# Chapter 3 Stoichiometry Calculations with Chemical Formulas and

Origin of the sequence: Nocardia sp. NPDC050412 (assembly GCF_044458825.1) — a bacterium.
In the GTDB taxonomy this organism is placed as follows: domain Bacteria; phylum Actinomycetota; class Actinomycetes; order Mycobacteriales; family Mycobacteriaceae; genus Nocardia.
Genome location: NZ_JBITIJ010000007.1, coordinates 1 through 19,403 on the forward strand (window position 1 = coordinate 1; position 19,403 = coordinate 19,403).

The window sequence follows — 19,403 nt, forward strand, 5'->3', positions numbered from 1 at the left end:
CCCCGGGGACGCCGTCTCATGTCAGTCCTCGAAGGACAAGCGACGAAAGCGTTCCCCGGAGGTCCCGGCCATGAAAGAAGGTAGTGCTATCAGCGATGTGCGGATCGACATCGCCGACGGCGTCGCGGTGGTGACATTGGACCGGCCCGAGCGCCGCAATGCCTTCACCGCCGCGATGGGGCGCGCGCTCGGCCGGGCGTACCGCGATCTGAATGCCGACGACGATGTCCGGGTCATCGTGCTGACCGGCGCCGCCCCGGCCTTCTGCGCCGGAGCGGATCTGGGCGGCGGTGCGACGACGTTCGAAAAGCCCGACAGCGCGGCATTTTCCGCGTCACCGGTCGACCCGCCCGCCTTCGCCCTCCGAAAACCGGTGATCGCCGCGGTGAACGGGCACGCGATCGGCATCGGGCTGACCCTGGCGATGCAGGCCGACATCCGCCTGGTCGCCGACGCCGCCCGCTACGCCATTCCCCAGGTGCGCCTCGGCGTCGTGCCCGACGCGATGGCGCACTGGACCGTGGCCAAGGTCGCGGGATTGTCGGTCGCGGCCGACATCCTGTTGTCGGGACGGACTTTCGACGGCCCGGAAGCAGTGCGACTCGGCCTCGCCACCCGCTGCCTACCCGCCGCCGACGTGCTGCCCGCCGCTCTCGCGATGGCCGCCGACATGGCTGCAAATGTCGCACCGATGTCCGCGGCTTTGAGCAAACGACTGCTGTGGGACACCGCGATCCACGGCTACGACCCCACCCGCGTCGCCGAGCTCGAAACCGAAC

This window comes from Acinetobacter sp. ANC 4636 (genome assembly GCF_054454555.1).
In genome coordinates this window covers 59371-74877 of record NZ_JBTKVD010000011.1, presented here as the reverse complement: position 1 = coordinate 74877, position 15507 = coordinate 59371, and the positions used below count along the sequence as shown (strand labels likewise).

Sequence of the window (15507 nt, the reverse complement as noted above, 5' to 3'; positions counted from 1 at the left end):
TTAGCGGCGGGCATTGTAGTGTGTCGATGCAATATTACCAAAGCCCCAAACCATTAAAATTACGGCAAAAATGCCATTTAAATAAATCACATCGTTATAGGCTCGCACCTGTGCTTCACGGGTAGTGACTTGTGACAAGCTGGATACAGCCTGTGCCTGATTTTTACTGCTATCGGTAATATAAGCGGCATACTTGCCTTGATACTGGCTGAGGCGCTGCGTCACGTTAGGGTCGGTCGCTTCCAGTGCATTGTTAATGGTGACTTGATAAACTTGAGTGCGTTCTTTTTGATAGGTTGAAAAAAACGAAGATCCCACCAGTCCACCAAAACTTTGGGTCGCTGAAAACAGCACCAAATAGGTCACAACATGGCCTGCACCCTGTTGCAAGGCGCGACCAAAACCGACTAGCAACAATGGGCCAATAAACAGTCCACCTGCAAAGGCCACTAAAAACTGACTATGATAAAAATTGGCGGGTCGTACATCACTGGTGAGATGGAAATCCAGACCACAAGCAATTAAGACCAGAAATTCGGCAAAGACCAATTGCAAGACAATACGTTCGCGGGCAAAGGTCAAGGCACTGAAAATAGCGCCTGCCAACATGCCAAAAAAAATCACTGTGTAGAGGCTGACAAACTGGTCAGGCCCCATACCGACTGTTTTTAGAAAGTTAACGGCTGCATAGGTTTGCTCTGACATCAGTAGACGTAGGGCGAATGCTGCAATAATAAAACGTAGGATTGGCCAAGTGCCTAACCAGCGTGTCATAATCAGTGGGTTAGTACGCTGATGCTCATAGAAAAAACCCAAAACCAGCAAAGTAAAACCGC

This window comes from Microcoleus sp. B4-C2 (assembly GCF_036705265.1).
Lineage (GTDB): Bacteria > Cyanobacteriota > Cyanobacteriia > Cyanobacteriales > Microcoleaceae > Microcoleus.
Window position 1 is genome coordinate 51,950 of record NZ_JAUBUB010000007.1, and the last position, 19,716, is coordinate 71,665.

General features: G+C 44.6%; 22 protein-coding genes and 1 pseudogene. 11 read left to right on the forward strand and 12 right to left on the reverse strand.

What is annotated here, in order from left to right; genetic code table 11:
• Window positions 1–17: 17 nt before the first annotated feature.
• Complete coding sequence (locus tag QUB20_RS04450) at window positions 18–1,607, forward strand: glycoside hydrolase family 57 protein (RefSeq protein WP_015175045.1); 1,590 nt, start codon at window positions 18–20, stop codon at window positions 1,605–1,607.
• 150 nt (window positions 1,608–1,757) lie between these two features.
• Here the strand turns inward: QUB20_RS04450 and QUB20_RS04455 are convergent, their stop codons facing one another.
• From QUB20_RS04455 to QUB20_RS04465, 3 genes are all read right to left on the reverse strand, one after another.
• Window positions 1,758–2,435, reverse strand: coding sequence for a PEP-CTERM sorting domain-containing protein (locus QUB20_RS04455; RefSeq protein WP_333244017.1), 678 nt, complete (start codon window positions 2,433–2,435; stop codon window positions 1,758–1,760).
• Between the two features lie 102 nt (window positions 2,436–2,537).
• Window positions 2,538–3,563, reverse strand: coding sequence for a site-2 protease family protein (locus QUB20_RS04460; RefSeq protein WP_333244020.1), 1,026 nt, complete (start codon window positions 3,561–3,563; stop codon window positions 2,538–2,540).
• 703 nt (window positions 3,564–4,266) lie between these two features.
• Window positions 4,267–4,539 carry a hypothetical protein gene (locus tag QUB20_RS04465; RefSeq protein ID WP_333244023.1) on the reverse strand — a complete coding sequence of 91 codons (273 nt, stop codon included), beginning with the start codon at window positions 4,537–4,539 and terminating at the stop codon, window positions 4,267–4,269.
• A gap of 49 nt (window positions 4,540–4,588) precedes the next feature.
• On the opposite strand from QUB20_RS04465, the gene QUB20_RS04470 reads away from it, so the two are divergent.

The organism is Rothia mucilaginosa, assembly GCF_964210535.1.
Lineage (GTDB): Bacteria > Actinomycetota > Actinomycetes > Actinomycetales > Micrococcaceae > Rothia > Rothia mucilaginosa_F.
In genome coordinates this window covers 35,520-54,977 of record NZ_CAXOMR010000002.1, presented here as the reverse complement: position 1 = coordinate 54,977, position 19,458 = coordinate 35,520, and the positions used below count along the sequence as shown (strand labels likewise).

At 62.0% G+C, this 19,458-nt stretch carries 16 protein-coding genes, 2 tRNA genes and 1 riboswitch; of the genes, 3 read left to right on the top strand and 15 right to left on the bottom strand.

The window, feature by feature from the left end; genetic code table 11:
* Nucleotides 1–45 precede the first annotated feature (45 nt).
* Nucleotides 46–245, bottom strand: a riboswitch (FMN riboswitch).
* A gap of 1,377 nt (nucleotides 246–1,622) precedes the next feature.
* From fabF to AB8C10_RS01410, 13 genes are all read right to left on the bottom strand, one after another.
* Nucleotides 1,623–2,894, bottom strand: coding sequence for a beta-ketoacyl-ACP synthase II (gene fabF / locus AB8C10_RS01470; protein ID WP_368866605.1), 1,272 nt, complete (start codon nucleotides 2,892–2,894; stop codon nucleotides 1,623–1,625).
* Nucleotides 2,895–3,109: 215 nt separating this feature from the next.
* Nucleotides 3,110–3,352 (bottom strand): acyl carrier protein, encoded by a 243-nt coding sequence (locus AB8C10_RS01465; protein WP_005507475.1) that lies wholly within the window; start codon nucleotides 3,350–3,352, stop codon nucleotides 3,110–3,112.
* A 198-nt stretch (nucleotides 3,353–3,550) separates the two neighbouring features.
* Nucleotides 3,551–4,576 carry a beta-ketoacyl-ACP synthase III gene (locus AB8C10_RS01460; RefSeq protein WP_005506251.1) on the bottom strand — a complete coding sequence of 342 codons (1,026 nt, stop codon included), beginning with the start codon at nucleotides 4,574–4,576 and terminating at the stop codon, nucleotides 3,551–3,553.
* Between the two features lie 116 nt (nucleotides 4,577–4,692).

• Slides: 64 Chapter 3 Stoichiometry: Calculations with Chemical Formulas and Equations Stoichiometry © 2009, Prentice-Hall, Inc. Chemical Equations Chemical equations are concise representations of chemical reactions. Stoichiometry © 2009, Prentice-Hall, Inc. Anatomy of a Chemical Equation CH 4 (g) + 2 O 2 (g) CO 2 (g) + 2 H 2 O (g) Stoichiometry © 2009, Prentice-Hall, Inc. Anatomy of a Chemical Equation CH 4 (g) + 2 O 2 (g) CO 2 (g) + 2 H 2 O (g) Reactants appear on the left side of the equation. Stoichiometry © 2009, Prentice-Hall, Inc. Anatomy of a Chemical Equation CH 4 (g) + 2 O 2 (g) Products appear on the right side of the equation. CO 2 (g) + 2 H 2 O (g) Stoichiometry © 2009, Prentice-Hall, Inc. Anatomy of a Chemical Equation CH 4 (g) + 2 O 2 (g) CO 2 (g) + 2 H 2 O (g) The states of the reactants and products are written in parentheses to the right of each compound. Stoichiometry © 2009, Prentice-Hall, Inc. Anatomy of a Chemical Equation CH 4 (g) + 2 O 2 (g) Coefficients are inserted to balance the equation. CO 2 (g) + 2 H 2 O (g) Stoichiometry © 2009, Prentice-Hall, Inc. Subscripts and Coefficients Give Different Information • Subscripts tell the number of atoms of each element in a molecule. Stoichiometry © 2009, Prentice-Hall, Inc. Subscripts and Coefficients Give Different Information • Subscripts tell the number of atoms of each element in a molecule • Coefficients tell the number of molecules. Stoichiometry © 2009, Prentice-Hall, Inc. Balance the Following reactions 1. CH _CH 4(g) + 2 O (g) + _O 2(g) CO (g) _CO 2(g) + 2 H (g) + _H 2 O(g) 2. _Fe 2 O 3(s) + 3 CO(g) 3 CO (s) + _CO(g) _CO 2(g) + 2 Fe(s) (g) + _Fe(s) 3. 2 Na(s) + 2 H _Na(s) + _H 2 O(l) _Na. OH(aq) + _H O(l) 2 Na. OH(aq) + _H 2(g) Stoichiometry © 2009, Prentice-Hall, Inc. 1. The following diagram represents a chemical reaction in which the red spheres are oxygen atoms and the blue spheres are nitrogen atoms. (a) Write the chemical formulas for the reactants and products. (b) Write a balanced equation for the reaction. (c) Is the diagram consistent with the law of conservation of mass? O 2 + 2 NO 2 O 2 = 4 NO = 8 O =16 N=8 NO 2 = 8 O =16 N=8 Stoichiometry © 2009, Prentice-Hall, Inc. Reaction Types Stoichiometry © 2009, Prentice-Hall, Inc. Combination Reactions • In this type of reaction two or more substances react to form one product. • Examples: – 2 Mg (s) + O 2 (g) 2 Mg. O (s) – N 2 (g) + 3 H 2 (g) 2 NH 3 (g) – C 3 H 6 (g) + Br 2 (l) C 3 H 6 Br 2 (l) Stoichiometry © 2009, Prentice-Hall, Inc. Decomposition Reactions • In a decomposition one substance breaks down into two or more substances. • Examples: – Ca. CO 3 (s) Ca. O (s) + CO 2 (g) – 2 KCl. O 3 (s) 2 KCl (s) + O 2 (g) – 2 Na. N 3 (s) 2 Na (s) + 3 N 2 (g) Stoichiometry © 2009, Prentice-Hall, Inc. Combustion Reactions • These are generally rapid reactions that produce a flame. • Most often involve hydrocarbons reacting with oxygen in the air. • Examples: – CH 4 (g) + 2 O 2 (g) CO 2 (g) + 2 H 2 O (g) – C 3 H 8 (g) + 5 O 2 (g) 3 CO 2 (g) + 4 H 2 O (g) Stoichiometry © 2009, Prentice-Hall, Inc. Formula Weights Stoichiometry © 2009, Prentice-Hall, Inc. Formula Weight (FW) • A formula weight or Formula massis the sum of the atomic weights for the atoms in a chemical formula. • So, the formula weight of calcium chloride, Ca. Cl 2, would be Ca: 1(40. 1 amu) + Cl: 2(35. 5 amu) 111. 1 amu • Formula weights are generally reported for ionic compounds. Stoichiometry © 2009, Prentice-Hall, Inc. Molecular Weight (MW) • A molecular weight is the sum of the atomic weights of the atoms in a molecule. • For the molecule ethane, C 2 H 6, the molecular weight would be C: 2(12. 0 amu) + H: 6(1. 0 amu) 30. 0 amu Stoichiometry © 2009, Prentice-Hall, Inc. Examples Find formula weight: a. Ca(NO 3)2 b. CH 3 OH a. 1 Ca atom = 1(40. 1 amu) = 40. 1 amu 2 N atom = 2(14. 0 amu) = 28. 0 amu 6 O atom = 6(16. 0 amu) = 96. 0 amu 164. 1 amu Stoichiometry © 2009, Prentice-Hall, Inc. Examples Find formula weight: a. Ca(NO 3)2 b. CH 3 OH b. 1 C atom = 1(12. 01 amu) = 12. 01 amu 4 H atom = 4(1. 01 amu) = 4. 04 amu 1 O atom = 1(16. 0 amu) = 16. 0 amu 32. 05 amu Stoichiometry © 2009, Prentice-Hall, Inc. Percent Composition One can find the percentage of the mass of a compound that comes from each of the elements in the compound by using this equation: % element = (# of atoms)(element’s atomic weight) (FW of the compound) x 100 Stoichiometry © 2009, Prentice-Hall, Inc. Percent Composition So the percentage of carbon in ethane is… C 2 H 6 %C = (2)(12. 0 amu) (30. 0 amu) 24. 0 amu x 100 = 30. 0 amu x 100 = 80. 0% Stoichiometry © 2009, Prentice-Hall, Inc. Percent Composition Find the mass % of iron in Fe. Ti. O 3 Stoichiometry © 2009, Prentice-Hall, Inc. Percent Composition Find the mass % of Titanium in Fe. Ti. O 3 Stoichiometry © 2009, Prentice-Hall, Inc. Percent Composition Find the mass % of oxygen in Fe. Ti. O 3 Check: 36. 81% + 31. 56% + 31. 64% = 100. 01% Stoichiometry © 2009, Prentice-Hall, Inc. Percent Composition A tablet contains 0. 025 mg of vitamin D. The entire tablet has a mass of 0. 115 g. Calculate the mass % of vitamin D in the tablet? Stoichiometry © 2009, Prentice-Hall, Inc. Percent Composition A sample of potassium permanganate (KMn. O 4) is known to contain some impurities. It is found that K+ makes up 19. 24% of the entire mass of the sample. All of the K+ comes from the KMn. O 4 compound. Find the mass % of KMn. O 4 in the sample. Stoichiometry © 2009, Prentice-Hall, Inc. Moles Stoichiometry © 2009, Prentice-Hall, Inc. Avogadro’s Number Na 6. 02 x 23 -1 10 mol Also amu/g Stoichiometry © 2009, Prentice-Hall, Inc. Molar Mass • By definition, a molar mass is the mass of 1 mol of a substance (i. e. , g/mol). – The molar mass of an element is the mass number for the element that we find on the periodic table. – The formula weight (in amu’s) will be the same number as the molar mass (in g/mol). Stoichiometry © 2009, Prentice-Hall, Inc. Using Moles provide a bridge from the molecular scale to the real-world scale. Stoichiometry © 2009, Prentice-Hall, Inc. Converting Grams to Moles How many moles of Na. Cl are there in 48 g of Na. Cl? Stoichiometry © 2009, Prentice-Hall, Inc. Converting Moles to Grams How many grams of C 2 H 6 are there in 18. 7 moles of C 2 H 6? Stoichiometry © 2009, Prentice-Hall, Inc. Converting Grams to Molecules 1. How many water molecules are contained within a 56 g pure sample of water? 2. How many hydrogen atoms are combines with in 56 g pure sample of water? Stoichiometry Finding Empirical Formulas Stoichiometry © 2009, Prentice-Hall, Inc. Calculating Empirical Formulas One can calculate the empirical formula from the percent composition. Stoichiometry © 2009, Prentice-Hall, Inc. Calculating Empirical Formulas The compound para-aminobenzoic acid (you may have seen it listed as PABA on your bottle of sunscreen) is composed of carbon (61. 31% ) hydrogen (5. 14%) nitrogen (10. 21%), and oxygen (23. 33%) Find the empirical formula of PABA. Stoichiometry © 2009, Prentice-Hall, Inc. Calculating Empirical Formulas Step 1: Assume you have 100 g sample and convert each element into moles. Stoichiometry © 2009, Prentice-Hall, Inc. Calculating Empirical Formulas Step 2: Calculate the mole ratio by dividing by the smallest number of moles: C: 5. 105 mol 0. 7288 mol H: 5. 09 mol 0. 7288 mol = 6. 984 7 N: 0. 7288 mol = 1. 000 O: 1. 458 mol 0. 7288 mol = 2. 001 2 = 7. 005 7 Empirical Formula: C 7 H 7 NO 2 Stoichiometry © 2009, Prentice-Hall, Inc. Calculating Empirical Formulas These are the subscripts for the empirical formula: C 7 H 7 NO 2 Stoichiometry © 2009, Prentice-Hall, Inc. Molecular Formula A Chemical formula that provides the actual number of each type of atom that exist in the molecule Stoichiometry © 2009, Prentice-Hall, Inc. Molecular Formula The molar mass of caffeine is 194. 2 g/mol. Find the molecular formula for caffeine. Empirical formula for caffeine is C 4 H 5 N 2 O. Stoichiometry © 2009, Prentice-Hall, Inc. Combustion Analysis • Compounds containing C, H and O are routinely analyzed through combustion in a chamber like this. – C is determined from the mass of CO 2 produced. – H is determined from the mass of H 2 O produced. – O is determined by difference after the C and H have been determined. • Can determine %composition and empirical formula Stoichiometry © 2009, Prentice-Hall, Inc. Combustion Analysis Example: A 2. 04 g sample containing C, H, and O underwent combustion analysis. 4. 48 g of CO 2 and 2. 4 g H 2 O were produced. Find the empirical formula. Step 1: Use stoichiometry to find the grams of Carbon and Hydrogen. Subtract the total mass from the sum of the masses of carbon and hydrogen to find the mass of oxygen Step 2: Find moles of carbon, hydrogen, and oxygen Step 3: Find the empirical formula Stoichiometry © 2009, Prentice-Hall, Inc. Combustion Analysis 2. 04 g sample containing C, H, and O Produced: 4. 48 g of CO 2 and 2. 4 g H 2 O were Step 1: Find the masses of C, H, and O Stoichiometry © 2009, Prentice-Hall, Inc. Combustion Analysis 2. 04 g sample containing C, H, and O Produced: 4. 48 g of CO 2 and 2. 4 g H 2 O were Step 2: Find moles of C, H, and O Stoichiometry © 2009, Prentice-Hall, Inc. Combustion Analysis Step 3: Divide the number of moles of each element by the smallest value of moles calculated. Empirical Formula: C 3 H 8 O Stoichiometry © 2009, Prentice-Hall, Inc. Stoichiometry Calculations The coefficients in the balanced equation give the ratio of moles of reactants and products. Stoichiometry © 2009, Prentice-Hall, Inc. Stoichiometric Calculations Starting with the mass of Substance A you can use the ratio of the coefficients of A and B to calculate the mass of Substance B formed (if it’s a product) or used (if it’s a reactant). Stoichiometry © 2009, Prentice-Hall, Inc. Stoichiometric Calculations Example 1: What mass of water is produced when a car burns 246. 4 g of methane? Write Equation Balance Equation Stoichiometry © 2009, Prentice-Hall, Inc. Stoichiometric Calculations Example 2: How many grams of CO 2 and Fe are produced when 114 g of carbon monoxide gas is added to a vessel containing excess hot iron (III) oxide? Balance Equation Stoichiometry © 2009, Prentice-Hall, Inc. Limiting Reactants Stoichiometry © 2009, Prentice-Hall, Inc. How Many Cookies Can I Make? • You can make cookies until you run out of one of the ingredients. • Once this family runs out of sugar, they will stop making cookies. Stoichiometry © 2009, Prentice-Hall, Inc. How Many Cookies Can I Make? • In this example the sugar would be the limiting reactant, because it will limit the amount of cookies you can make. Stoichiometry © 2009, Prentice-Hall, Inc. Limiting Reactants • The limiting reactant is the reactant present in the smallest stoichiometric amount. – In other words, it’s the reactant you’ll run out of first (in this case, the H 2). Stoichiometry © 2009, Prentice-Hall, Inc. Limiting Reactants In the example below, the O 2 would be the excess reagent. Stoichiometry © 2009, Prentice-Hall, Inc. Limiting Reagent Example 1: (a) What is the limiting reactant when 28 g of glucose reacts with 14 g of oxygen gas? (b) What mass of CO 2 is produced? Step 1: Balance Equation Stoichiometry © 2009, Prentice-Hall, Inc. Limiting Reagent (example cont. ) • Step 2: Find the mass of CO 2 that would be produced by each reactant Stoichiometry © 2009, Prentice-Hall, Inc. Limiting Reagent (example cont. ) Step 3: Compare the two masses produced. The reactant that produced the smallest quantity of product is the limiting reactant O 2 produced 19 g CO 2 Limiting reagent C 6 H 12 O 6 produced 41 g CO 2 Excess reagent 19 g CO 2 would be produced in theory Stoichiometry © 2009, Prentice-Hall, Inc. Limiting Reagent Example How many grams of water will be produced if 150 g of hydrogen gas and 1500 grams of oxygen gas are used in the following unbalanced reaction H 2(g) + O 2(g) H 2 O Stoichiometry © 2009, Prentice-Hall, Inc. Limiting Reagent Example A strip of zinc metal with a mass of 2. 00 g is placed in an aqueous solution containing 2. 50 g of silver nitrate, causing the following reaction: Stoichiometry © 2009, Prentice-Hall, Inc. Theoretical Yield • The theoretical yield is the maximum amount of product that can be made. – In other words it’s the amount of product possible as calculated through the stoichiometry problem ( the amount from your limiting reagent). • This is different from the actual yield, which is the amount one actually produces and measures. Stoichiometry © 2009, Prentice-Hall, Inc. Percent Yield One finds the percent yield by comparing the amount actually obtained (actual yield) to the amount it was possible to make (theoretical yield). Actual Yield Percent Yield = x 100 Theoretical Yield Stoichiometry © 2009, Prentice-Hall, Inc. Percent Yield Example: Find the percent yield if only 15 grams of CO 2 were produced in the previous problem. Theoretical yield = 19 g CO 2 Stoichiometry © 2009, Prentice-Hall, Inc.